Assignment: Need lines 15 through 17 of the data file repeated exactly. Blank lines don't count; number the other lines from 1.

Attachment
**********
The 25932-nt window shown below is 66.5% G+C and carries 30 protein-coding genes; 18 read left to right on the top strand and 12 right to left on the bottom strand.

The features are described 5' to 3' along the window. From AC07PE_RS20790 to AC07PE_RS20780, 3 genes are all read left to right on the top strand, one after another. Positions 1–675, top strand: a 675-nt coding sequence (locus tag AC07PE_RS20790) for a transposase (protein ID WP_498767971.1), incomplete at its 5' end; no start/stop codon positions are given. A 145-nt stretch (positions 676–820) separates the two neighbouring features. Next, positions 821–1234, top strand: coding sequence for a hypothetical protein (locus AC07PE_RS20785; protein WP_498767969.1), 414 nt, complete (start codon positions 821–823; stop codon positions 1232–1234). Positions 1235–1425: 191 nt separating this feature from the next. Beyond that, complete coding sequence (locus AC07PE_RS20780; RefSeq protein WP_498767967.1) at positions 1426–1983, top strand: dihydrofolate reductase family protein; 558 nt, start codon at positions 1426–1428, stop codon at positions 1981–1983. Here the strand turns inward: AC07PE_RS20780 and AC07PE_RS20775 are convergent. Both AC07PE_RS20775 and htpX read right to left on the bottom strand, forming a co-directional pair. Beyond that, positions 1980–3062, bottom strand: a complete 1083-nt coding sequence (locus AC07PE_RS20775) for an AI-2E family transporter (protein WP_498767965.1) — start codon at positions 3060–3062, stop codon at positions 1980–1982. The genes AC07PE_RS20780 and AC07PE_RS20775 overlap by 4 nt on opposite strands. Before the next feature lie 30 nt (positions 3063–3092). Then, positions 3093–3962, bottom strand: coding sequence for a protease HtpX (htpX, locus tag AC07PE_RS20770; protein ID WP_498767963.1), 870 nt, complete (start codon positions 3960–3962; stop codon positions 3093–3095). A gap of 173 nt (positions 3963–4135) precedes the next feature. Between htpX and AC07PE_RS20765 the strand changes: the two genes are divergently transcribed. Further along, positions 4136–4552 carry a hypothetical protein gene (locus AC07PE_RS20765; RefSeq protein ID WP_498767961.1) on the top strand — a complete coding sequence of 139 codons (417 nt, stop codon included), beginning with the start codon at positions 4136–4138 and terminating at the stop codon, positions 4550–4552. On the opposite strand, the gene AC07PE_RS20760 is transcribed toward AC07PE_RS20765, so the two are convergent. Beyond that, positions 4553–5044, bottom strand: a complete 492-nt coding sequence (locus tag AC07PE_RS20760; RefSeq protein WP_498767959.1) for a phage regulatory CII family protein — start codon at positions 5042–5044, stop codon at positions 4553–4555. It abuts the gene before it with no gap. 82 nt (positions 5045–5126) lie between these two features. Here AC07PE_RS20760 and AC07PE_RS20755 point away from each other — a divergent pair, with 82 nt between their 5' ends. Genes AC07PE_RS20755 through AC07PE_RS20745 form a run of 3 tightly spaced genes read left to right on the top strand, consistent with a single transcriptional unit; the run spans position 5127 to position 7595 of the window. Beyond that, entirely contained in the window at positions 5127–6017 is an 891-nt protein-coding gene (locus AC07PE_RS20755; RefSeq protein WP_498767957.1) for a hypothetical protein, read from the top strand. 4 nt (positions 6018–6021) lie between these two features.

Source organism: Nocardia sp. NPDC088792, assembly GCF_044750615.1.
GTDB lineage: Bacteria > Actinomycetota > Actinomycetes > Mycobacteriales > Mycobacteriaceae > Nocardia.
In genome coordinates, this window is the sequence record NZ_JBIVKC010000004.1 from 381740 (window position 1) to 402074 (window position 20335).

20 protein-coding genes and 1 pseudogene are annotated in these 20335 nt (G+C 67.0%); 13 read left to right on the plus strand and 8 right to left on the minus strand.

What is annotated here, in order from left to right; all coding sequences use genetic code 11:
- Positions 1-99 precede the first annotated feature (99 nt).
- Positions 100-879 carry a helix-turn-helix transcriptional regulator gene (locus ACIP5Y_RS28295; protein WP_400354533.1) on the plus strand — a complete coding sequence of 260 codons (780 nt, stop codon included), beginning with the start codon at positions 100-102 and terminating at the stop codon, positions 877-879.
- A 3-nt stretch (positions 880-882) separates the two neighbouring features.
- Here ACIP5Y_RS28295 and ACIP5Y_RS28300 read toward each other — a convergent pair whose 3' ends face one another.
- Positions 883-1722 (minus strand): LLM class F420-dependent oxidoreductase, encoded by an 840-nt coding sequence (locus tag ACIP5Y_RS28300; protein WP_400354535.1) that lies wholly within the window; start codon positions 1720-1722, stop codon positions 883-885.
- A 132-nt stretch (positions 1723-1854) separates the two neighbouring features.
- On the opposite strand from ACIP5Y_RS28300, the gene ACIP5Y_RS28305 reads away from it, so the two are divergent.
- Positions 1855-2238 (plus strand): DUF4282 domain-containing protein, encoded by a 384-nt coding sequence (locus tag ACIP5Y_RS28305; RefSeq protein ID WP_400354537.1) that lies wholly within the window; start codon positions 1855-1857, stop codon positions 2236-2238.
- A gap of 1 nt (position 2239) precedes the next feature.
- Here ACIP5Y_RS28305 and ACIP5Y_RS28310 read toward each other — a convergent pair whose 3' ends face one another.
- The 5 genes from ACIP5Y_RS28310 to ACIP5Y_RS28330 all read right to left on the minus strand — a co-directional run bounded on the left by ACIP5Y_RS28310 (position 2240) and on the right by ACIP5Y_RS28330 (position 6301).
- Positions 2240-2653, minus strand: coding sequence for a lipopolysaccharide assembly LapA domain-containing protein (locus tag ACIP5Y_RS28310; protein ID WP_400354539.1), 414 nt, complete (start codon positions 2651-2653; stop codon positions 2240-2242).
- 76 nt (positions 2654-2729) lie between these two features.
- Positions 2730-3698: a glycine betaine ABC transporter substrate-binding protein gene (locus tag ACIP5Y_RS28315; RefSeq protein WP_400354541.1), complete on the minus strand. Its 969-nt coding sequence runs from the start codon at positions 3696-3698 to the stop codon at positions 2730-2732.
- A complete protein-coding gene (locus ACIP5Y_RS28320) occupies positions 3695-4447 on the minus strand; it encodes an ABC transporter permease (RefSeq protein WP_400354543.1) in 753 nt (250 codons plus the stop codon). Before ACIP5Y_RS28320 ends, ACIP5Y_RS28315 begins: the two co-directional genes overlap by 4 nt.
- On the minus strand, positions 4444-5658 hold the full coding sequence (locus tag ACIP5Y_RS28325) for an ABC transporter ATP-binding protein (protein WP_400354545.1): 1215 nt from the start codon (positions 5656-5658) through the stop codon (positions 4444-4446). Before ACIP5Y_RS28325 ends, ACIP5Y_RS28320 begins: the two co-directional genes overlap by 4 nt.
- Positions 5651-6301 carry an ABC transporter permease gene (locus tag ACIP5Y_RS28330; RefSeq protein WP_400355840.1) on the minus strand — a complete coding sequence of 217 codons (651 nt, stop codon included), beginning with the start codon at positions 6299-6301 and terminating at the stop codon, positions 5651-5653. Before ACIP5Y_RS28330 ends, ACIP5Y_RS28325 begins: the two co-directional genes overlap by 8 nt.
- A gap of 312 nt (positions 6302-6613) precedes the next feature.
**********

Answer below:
- Positions 1855-2238 (plus strand): DUF4282 domain-containing protein, encoded by a 384-nt coding sequence (locus tag ACIP5Y_RS28305; RefSeq protein ID WP_400354537.1) that lies wholly within the window; start codon positions 1855-1857, stop codon positions 2236-2238.
- A gap of 1 nt (position 2239) precedes the next feature.
- Here ACIP5Y_RS28305 and ACIP5Y_RS28310 read toward each other — a convergent pair whose 3' ends face one another.